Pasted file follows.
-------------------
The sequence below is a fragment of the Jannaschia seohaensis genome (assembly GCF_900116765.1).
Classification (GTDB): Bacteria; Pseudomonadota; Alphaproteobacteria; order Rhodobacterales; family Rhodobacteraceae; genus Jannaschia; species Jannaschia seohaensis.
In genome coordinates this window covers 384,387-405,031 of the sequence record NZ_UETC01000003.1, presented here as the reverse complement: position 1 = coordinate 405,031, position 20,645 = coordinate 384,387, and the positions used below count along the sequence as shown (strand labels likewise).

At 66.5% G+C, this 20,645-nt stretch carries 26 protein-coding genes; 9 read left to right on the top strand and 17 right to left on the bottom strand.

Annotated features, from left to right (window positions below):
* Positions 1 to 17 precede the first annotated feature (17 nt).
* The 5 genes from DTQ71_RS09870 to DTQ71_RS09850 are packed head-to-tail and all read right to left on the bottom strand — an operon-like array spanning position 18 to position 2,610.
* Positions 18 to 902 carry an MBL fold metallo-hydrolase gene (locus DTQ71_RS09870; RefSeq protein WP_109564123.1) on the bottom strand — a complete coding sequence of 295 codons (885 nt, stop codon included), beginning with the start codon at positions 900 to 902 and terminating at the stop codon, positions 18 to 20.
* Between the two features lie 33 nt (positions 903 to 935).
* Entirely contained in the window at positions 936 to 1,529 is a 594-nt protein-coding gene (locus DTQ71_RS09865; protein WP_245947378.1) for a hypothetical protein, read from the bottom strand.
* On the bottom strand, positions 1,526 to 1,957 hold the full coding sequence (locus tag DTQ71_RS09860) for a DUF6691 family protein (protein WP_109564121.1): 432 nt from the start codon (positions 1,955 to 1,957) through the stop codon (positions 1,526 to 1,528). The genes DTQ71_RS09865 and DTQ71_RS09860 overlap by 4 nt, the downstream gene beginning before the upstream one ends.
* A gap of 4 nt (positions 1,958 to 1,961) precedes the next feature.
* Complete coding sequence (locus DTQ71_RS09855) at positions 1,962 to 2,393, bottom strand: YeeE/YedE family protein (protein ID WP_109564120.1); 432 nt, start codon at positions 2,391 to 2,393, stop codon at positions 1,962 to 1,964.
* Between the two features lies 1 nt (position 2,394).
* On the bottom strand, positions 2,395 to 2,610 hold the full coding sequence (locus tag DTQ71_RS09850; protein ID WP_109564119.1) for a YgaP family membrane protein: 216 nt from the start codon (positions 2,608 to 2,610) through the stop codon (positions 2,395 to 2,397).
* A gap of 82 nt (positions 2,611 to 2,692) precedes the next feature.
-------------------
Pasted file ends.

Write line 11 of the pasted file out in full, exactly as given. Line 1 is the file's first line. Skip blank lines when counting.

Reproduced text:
* On the bottom strand, positions 1,526 to 1,957 hold the full coding sequence (locus tag DTQ71_RS09860) for a DUF6691 family protein (protein WP_109564121.1): 432 nt from the start codon (positions 1,955 to 1,957) through the stop codon (positions 1,526 to 1,528). The genes DTQ71_RS09865 and DTQ71_RS09860 overlap by 4 nt, the downstream gene beginning before the upstream one ends.